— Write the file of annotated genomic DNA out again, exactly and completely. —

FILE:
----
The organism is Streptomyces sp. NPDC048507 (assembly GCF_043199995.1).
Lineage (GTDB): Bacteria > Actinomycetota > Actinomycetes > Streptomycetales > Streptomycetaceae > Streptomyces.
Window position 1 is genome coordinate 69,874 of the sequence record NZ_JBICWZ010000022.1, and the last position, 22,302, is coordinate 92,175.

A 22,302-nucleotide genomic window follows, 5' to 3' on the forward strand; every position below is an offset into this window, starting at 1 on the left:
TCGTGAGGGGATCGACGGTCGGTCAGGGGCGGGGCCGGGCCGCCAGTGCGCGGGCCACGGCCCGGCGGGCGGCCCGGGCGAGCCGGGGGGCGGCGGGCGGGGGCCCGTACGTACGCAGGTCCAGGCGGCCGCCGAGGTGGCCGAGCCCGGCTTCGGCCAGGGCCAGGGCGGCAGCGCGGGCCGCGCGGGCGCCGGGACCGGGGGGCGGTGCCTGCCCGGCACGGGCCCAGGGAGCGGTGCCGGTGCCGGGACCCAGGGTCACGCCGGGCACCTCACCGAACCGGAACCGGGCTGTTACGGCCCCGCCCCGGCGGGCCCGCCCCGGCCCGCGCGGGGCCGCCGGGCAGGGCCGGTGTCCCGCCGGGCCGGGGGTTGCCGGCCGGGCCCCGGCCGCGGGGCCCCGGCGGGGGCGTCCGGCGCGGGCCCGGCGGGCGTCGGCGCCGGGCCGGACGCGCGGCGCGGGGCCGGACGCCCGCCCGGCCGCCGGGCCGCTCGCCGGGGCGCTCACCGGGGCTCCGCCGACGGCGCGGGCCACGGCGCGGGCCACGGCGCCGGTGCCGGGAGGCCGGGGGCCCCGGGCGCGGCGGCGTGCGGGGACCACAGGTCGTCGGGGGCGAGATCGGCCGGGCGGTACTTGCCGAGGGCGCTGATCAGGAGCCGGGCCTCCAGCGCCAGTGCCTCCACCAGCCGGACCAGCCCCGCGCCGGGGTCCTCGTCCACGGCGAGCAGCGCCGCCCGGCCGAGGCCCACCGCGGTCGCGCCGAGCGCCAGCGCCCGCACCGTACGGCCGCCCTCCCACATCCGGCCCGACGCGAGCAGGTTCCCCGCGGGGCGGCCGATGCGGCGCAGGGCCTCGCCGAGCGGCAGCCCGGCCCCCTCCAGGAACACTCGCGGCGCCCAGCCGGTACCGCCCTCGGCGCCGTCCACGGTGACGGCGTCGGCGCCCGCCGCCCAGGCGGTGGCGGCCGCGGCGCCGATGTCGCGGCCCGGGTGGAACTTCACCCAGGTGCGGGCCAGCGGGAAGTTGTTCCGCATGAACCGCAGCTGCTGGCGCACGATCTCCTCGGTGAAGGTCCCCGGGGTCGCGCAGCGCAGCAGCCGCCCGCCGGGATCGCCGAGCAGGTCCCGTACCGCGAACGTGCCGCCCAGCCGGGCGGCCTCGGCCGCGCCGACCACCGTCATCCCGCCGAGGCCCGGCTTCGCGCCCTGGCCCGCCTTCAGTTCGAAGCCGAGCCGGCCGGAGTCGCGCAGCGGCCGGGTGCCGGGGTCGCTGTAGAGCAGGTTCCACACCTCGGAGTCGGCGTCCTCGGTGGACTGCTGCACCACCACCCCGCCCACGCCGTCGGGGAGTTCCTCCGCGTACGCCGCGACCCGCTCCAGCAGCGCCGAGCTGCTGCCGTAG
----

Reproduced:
The organism is Streptomyces sp. NPDC048507 (assembly GCF_043199995.1).
Lineage (GTDB): Bacteria > Actinomycetota > Actinomycetes > Streptomycetales > Streptomycetaceae > Streptomyces.
Window position 1 is genome coordinate 69,874 of the sequence record NZ_JBICWZ010000022.1, and the last position, 22,302, is coordinate 92,175.

A 22,302-nucleotide genomic window follows, 5' to 3' on the forward strand; every position below is an offset into this window, starting at 1 on the left:
TCGTGAGGGGATCGACGGTCGGTCAGGGGCGGGGCCGGGCCGCCAGTGCGCGGGCCACGGCCCGGCGGGCGGCCCGGGCGAGCCGGGGGGCGGCGGGCGGGGGCCCGTACGTACGCAGGTCCAGGCGGCCGCCGAGGTGGCCGAGCCCGGCTTCGGCCAGGGCCAGGGCGGCAGCGCGGGCCGCGCGGGCGCCGGGACCGGGGGGCGGTGCCTGCCCGGCACGGGCCCAGGGAGCGGTGCCGGTGCCGGGACCCAGGGTCACGCCGGGCACCTCACCGAACCGGAACCGGGCTGTTACGGCCCCGCCCCGGCGGGCCCGCCCCGGCCCGCGCGGGGCCGCCGGGCAGGGCCGGTGTCCCGCCGGGCCGGGGGTTGCCGGCCGGGCCCCGGCCGCGGGGCCCCGGCGGGGGCGTCCGGCGCGGGCCCGGCGGGCGTCGGCGCCGGGCCGGACGCGCGGCGCGGGGCCGGACGCCCGCCCGGCCGCCGGGCCGCTCGCCGGGGCGCTCACCGGGGCTCCGCCGACGGCGCGGGCCACGGCGCGGGCCACGGCGCCGGTGCCGGGAGGCCGGGGGCCCCGGGCGCGGCGGCGTGCGGGGACCACAGGTCGTCGGGGGCGAGATCGGCCGGGCGGTACTTGCCGAGGGCGCTGATCAGGAGCCGGGCCTCCAGCGCCAGTGCCTCCACCAGCCGGACCAGCCCCGCGCCGGGGTCCTCGTCCACGGCGAGCAGCGCCGCCCGGCCGAGGCCCACCGCGGTCGCGCCGAGCGCCAGCGCCCGCACCGTACGGCCGCCCTCCCACATCCGGCCCGACGCGAGCAGGTTCCCCGCGGGGCGGCCGATGCGGCGCAGGGCCTCGCCGAGCGGCAGCCCGGCCCCCTCCAGGAACACTCGCGGCGCCCAGCCGGTACCGCCCTCGGCGCCGTCCACGGTGACGGCGTCGGCGCCCGCCGCCCAGGCGGTGGCGGCCGCGGCGCCGATGTCGCGGCCCGGGTGGAACTTCACCCAGGTGCGGGCCAGCGGGAAGTTGTTCCGCATGAACCGCAGCTGCTGGCGCACGATCTCCTCGGTGAAGGTCCCCGGGGTCGCGCAGCGCAGCAGCCGCCCGCCGGGATCGCCGAGCAGGTCCCGTACCGCGAACGTGCCGCCCAGCCGGGCGGCCTCGGCCGCGCCGACCACCGTCATCCCGCCGAGGCCCGGCTTCGCGCCCTGGCCCGCCTTCAGTTCGAAGCCGAGCCGGCCGGAGTCGCGCAGCGGCCGGGTGCCGGGGTCGCTGTAGAGCAGGTTCCACACCTCGGAGTCGGCGTCCTCGGTGGACTGCTGCACCACCACCCCGCCCACGCCGTCGGGGAGTTCCTCCGCGTACGCCGCGACCCGCTCCAGCAGCGCCGAGCTGCTGCCGTAG